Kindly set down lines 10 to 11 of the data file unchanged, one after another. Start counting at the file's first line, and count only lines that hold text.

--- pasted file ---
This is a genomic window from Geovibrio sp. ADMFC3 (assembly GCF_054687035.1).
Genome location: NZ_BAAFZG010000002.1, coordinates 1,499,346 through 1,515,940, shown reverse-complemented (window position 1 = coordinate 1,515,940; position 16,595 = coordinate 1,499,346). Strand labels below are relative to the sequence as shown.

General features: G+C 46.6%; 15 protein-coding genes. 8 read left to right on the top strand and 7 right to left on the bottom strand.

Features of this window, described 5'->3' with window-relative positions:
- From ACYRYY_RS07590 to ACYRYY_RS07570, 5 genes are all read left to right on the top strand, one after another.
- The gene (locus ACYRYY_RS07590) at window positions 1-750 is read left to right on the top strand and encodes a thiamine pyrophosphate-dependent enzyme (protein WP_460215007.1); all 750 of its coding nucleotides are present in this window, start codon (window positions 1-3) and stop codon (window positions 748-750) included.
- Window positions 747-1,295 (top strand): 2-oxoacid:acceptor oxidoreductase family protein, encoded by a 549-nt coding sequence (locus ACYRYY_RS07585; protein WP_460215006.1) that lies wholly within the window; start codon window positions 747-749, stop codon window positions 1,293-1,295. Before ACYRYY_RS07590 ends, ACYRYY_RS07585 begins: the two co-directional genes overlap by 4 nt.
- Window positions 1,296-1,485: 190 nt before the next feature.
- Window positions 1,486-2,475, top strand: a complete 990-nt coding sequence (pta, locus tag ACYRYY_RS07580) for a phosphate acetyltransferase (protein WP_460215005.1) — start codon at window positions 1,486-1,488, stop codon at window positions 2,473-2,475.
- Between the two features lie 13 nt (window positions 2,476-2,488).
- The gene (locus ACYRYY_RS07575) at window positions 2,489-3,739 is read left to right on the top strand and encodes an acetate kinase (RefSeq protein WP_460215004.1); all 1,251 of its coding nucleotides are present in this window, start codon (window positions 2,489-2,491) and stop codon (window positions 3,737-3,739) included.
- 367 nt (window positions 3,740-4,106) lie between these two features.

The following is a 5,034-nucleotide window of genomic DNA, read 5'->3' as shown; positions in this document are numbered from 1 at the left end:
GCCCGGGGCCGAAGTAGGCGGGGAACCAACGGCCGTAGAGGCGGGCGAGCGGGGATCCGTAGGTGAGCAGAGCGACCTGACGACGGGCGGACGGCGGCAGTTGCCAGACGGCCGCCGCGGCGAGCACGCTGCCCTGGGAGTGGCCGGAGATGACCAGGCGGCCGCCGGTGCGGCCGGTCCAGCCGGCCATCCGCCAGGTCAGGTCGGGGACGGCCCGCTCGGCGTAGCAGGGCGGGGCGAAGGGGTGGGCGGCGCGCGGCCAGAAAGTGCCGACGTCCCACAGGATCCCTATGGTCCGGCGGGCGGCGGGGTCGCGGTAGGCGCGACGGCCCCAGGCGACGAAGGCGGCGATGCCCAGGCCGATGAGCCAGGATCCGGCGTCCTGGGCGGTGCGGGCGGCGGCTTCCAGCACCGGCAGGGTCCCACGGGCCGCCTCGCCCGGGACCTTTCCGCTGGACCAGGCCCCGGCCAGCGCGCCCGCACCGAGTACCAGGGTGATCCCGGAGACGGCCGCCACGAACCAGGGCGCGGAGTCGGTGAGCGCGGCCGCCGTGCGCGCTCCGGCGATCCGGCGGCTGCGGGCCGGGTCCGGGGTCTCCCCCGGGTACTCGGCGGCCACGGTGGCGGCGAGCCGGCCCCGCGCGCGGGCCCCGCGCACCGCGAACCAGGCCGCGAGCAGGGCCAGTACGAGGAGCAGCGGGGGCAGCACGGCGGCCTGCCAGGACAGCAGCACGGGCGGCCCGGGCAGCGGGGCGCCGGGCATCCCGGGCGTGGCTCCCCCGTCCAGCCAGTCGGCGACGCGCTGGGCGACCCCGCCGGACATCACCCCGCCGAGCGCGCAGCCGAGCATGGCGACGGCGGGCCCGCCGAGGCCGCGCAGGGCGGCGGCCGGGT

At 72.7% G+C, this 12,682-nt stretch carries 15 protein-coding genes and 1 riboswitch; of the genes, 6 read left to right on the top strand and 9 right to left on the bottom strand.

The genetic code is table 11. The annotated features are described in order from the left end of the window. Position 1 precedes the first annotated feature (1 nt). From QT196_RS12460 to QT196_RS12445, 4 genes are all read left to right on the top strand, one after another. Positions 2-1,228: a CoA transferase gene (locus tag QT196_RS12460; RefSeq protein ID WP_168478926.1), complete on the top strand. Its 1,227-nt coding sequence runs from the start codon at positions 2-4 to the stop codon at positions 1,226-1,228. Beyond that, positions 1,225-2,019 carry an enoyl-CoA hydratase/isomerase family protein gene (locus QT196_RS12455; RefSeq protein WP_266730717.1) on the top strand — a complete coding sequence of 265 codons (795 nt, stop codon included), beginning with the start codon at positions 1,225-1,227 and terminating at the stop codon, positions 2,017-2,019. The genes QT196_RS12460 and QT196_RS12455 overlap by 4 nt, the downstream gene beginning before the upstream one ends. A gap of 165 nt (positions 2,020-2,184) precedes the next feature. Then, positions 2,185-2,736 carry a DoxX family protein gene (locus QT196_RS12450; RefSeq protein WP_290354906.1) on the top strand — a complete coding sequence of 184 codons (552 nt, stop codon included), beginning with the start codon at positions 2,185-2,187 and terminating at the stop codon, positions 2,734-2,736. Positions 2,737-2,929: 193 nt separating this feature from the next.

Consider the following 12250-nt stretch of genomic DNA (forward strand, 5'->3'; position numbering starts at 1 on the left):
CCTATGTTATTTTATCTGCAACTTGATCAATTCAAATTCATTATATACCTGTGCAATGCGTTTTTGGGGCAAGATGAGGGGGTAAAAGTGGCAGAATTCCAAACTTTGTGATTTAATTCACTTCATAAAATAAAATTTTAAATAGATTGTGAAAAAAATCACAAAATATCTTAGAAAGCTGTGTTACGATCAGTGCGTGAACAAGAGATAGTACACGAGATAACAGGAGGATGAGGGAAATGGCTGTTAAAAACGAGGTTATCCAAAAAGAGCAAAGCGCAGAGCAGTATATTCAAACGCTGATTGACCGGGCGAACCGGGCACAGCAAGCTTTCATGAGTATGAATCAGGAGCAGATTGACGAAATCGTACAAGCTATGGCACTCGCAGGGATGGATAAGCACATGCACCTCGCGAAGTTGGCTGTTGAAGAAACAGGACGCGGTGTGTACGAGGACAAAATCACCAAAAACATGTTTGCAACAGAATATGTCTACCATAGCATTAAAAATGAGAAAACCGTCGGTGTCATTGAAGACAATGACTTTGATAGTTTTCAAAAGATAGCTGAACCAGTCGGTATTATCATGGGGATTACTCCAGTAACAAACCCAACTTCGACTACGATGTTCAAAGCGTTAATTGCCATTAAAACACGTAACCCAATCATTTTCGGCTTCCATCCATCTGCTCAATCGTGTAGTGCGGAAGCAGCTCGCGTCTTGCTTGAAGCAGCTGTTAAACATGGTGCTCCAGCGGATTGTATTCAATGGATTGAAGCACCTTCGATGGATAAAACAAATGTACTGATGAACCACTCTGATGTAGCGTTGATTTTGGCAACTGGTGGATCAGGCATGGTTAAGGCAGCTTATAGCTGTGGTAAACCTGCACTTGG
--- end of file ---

- Between the two features lie 13 nt (window positions 2,476-2,488).
- The gene (locus ACYRYY_RS07575) at window positions 2,489-3,739 is read left to right on the top strand and encodes an acetate kinase (RefSeq protein WP_460215004.1); all 1,251 of its coding nucleotides are present in this window, start codon (window positions 2,489-2,491) and stop codon (window positions 3,737-3,739) included.